The proposed judicial reform, however, mainly divides the Israelis along a political line which is often co-determined by religiosity. The view of the centrist opposition parties differs on many fundamental aspects from the one of the right-wing and religious parties in the government. Especially the attitude towards the settlers in the West Bank and the extent to which religious law should be incorporated into the state legislation are elements of strong disagreement. So far, the Supreme Court could intervene and mediate on these controversial matters by basing itself upon the Israeli basic laws. The weakening of the Supreme Court brought forward in the judicial reform, however, would give the government coalition carte blanche and break the fragile balance on which Israeli society rests since 1948.
The proposed reform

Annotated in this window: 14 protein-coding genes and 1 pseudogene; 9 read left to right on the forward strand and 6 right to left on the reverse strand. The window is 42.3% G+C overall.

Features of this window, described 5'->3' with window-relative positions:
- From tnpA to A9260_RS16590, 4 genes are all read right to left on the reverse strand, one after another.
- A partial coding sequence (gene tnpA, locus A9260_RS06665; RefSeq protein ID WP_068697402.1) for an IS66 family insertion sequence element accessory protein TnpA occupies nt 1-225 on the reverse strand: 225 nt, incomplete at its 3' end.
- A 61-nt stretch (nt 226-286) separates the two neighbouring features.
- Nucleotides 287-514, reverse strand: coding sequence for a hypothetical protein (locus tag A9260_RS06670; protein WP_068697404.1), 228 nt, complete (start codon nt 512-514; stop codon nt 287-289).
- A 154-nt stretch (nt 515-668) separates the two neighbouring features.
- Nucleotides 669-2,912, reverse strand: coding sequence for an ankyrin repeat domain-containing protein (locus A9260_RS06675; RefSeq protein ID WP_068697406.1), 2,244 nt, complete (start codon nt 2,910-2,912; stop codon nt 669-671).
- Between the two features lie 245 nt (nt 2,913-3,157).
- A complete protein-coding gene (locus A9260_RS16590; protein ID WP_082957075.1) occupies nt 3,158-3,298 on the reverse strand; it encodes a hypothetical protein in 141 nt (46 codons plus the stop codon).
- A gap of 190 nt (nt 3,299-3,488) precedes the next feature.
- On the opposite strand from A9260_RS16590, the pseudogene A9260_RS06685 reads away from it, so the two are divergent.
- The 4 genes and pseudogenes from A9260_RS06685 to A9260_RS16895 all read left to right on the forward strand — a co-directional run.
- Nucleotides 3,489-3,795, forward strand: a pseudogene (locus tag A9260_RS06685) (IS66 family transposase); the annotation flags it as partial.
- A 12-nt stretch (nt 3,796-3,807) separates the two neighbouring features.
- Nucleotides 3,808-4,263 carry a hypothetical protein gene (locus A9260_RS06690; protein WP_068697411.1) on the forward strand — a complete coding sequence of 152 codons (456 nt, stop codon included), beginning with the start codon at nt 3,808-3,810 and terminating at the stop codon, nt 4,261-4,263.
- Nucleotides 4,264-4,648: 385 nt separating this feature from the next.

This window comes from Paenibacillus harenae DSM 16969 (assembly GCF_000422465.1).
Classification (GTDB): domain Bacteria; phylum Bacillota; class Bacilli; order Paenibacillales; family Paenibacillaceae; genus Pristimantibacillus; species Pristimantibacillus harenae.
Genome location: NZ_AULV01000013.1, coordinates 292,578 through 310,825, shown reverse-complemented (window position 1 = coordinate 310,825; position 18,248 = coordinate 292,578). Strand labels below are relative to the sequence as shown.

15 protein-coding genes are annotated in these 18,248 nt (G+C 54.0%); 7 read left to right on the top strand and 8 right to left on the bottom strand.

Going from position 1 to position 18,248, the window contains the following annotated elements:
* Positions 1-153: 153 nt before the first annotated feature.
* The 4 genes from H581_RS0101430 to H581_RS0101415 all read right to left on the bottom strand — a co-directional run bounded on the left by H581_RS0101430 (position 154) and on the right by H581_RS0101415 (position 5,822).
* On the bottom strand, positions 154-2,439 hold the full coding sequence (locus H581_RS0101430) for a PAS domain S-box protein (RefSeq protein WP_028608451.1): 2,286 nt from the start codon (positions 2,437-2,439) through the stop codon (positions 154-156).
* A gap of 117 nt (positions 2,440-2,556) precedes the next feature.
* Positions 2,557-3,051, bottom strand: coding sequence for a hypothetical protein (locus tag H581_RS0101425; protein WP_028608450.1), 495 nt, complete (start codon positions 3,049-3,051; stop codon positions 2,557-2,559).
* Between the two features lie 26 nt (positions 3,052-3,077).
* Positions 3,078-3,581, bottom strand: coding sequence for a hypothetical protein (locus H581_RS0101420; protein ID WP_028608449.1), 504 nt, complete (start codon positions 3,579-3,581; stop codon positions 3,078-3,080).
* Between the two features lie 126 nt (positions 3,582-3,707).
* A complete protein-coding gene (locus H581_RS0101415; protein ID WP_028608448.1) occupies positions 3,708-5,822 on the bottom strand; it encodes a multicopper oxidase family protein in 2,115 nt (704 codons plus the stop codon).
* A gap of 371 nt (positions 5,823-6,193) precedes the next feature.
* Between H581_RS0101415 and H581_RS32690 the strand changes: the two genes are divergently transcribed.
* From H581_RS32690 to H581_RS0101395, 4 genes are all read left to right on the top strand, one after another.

The bill brought forward at the beginning of this year by the Minister of Justice Yariv Levin aims at limiting the power of Israel’s Supreme Court and at changing the mechanisms through which its members are elected. Currently, the Supreme court members are selected by a committee formed by three supreme court judges, two ministers, two deputies and two members of the lawyer’s association. The judicial reform instead proposes that the members of the Supreme Court, as well as all judges, should be directly selected by the government. Moreover, the bill also strongly limits the veto power of the Supreme Court by giving the Knesset (Israeli parliament) the possibility to overrule any veto with a simple majority vote. This is especially problematic given that Israel, similar to the United Kingdom, does not have a written constitution but only a set of basic laws which lie at the basis of the Supreme Court’s decisions. By limiting the judiciary power and the independence of the Supreme Court, the enforcement of the basic laws is at risk. In a country where political, social, as well as religious tensions are the order of the day, the separation of powers is the only guarantee for the proper functioning of democracy and the respect of civil rights. While the government claims that it merely wants to make the legislative process more efficient and increase the sovereignty of the voters, the opposition accuses Netanyahu of turning Israel de facto into an illiberal democracy. The latter concern is shared by many jurists and leading academics in the country, as well as by former politicians and veterans. Many see the reform as Netanyahu’s personal attempt to avoid the corruption trial that he is facing since 2019. The absence of a constitution, however, paves the way for Netanyahu and his government to force through their reform, despite its ambiguous character. Israel’s founding Father, Ben Gurion, certainly underestimated the future divide in Israeli society when in 1948, he decided to postpone the drawing of the Israeli constitution to an indefinite point in the future.